Mary Harlan refused to come back to Chicago as long as her mother-in-law was there. Mary Lincoln obliged, and began her years of perpetual wandering. She would never again set foot in her son’s house, nor cuddle a grandchild.
Two more children would be born to Robert and Mary Lincoln: Abraham Lincoln II (1873-1890), and another daughter, Jessie. There is no evidence that Mrs. Abraham Lincoln made any effort to see, contact, or even acknowledge her other grandchildren. One might surmise that Mary Lincoln, who had always loved children, felt the pangs of a neglected or unwanted grandmother. Nevertheless, she would die in 1882 without ever having seen her grandson, named for his illustrious grandfather.
From the beginning, Abraham II was nicknamed “Jack.” Being named for his martyred grandfather was as much a burden as a blessing, as Robert must have known himself. Family lore said that “Jack” would have to “earn the right to use the name.”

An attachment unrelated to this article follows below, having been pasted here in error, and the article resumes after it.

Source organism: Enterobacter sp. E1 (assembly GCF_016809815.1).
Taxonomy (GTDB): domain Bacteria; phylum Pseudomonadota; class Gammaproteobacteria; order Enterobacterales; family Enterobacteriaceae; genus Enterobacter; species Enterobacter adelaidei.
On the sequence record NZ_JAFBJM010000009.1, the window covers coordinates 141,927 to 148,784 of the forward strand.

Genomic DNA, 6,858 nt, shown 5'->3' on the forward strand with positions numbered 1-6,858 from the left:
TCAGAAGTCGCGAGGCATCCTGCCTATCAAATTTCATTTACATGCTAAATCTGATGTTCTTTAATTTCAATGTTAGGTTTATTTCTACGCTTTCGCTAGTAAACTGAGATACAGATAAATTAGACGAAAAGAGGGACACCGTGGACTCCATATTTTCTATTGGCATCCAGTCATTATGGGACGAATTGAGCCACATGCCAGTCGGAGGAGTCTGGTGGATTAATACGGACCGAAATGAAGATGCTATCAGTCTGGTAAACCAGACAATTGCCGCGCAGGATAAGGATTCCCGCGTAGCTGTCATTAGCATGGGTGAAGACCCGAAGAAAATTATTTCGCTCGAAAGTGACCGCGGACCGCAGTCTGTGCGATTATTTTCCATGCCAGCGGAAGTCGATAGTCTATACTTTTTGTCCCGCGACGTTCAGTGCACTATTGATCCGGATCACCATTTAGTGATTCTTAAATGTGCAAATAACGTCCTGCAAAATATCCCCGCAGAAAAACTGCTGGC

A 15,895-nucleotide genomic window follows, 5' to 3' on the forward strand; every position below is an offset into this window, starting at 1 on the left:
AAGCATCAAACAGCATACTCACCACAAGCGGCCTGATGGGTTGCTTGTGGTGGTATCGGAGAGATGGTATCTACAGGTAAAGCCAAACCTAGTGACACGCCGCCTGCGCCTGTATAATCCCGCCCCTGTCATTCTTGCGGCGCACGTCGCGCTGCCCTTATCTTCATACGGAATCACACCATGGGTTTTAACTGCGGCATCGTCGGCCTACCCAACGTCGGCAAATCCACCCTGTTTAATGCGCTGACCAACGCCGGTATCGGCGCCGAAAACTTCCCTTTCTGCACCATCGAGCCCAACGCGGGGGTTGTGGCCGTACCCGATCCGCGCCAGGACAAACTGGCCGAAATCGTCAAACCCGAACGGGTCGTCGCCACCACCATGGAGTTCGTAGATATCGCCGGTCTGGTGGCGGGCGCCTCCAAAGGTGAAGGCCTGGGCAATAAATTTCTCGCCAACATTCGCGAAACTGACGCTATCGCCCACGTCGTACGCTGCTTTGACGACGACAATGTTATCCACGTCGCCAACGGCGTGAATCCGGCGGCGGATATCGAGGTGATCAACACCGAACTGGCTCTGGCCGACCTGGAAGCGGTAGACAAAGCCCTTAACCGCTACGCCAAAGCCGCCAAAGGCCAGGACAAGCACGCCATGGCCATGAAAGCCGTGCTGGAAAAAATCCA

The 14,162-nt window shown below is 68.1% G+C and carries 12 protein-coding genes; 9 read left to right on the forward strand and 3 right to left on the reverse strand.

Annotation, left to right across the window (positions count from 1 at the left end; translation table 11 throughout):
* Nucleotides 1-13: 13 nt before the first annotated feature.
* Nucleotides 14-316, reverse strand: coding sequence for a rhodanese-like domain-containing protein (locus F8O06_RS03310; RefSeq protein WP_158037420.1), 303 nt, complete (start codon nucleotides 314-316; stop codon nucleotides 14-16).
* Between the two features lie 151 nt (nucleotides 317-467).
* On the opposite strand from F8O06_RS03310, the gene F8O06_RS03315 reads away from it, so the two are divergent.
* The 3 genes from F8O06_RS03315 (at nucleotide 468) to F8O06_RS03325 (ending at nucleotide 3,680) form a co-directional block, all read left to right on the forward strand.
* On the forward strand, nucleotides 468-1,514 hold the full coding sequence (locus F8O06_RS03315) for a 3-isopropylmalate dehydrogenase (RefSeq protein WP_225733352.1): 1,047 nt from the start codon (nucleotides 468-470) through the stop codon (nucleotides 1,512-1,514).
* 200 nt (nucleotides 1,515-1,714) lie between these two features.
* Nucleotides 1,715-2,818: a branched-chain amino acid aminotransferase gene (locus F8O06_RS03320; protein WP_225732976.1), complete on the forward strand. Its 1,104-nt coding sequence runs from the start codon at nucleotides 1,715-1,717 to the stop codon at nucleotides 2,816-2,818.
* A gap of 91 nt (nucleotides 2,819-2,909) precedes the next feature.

Robert T. Lincoln never had the outgoing personality of either of his parents, and tended to prefer the quieter and more secluded life, far from the public eye but in 1880, President-elect James A. Garfield appointed 38-year-old Lincoln as his Secretary of War. It was a position he would hold not only for the six-months of Garfield’s presidency, but throughout the presidency of Chester Alan Arthur. The family assiduously kept a low profile in Washington.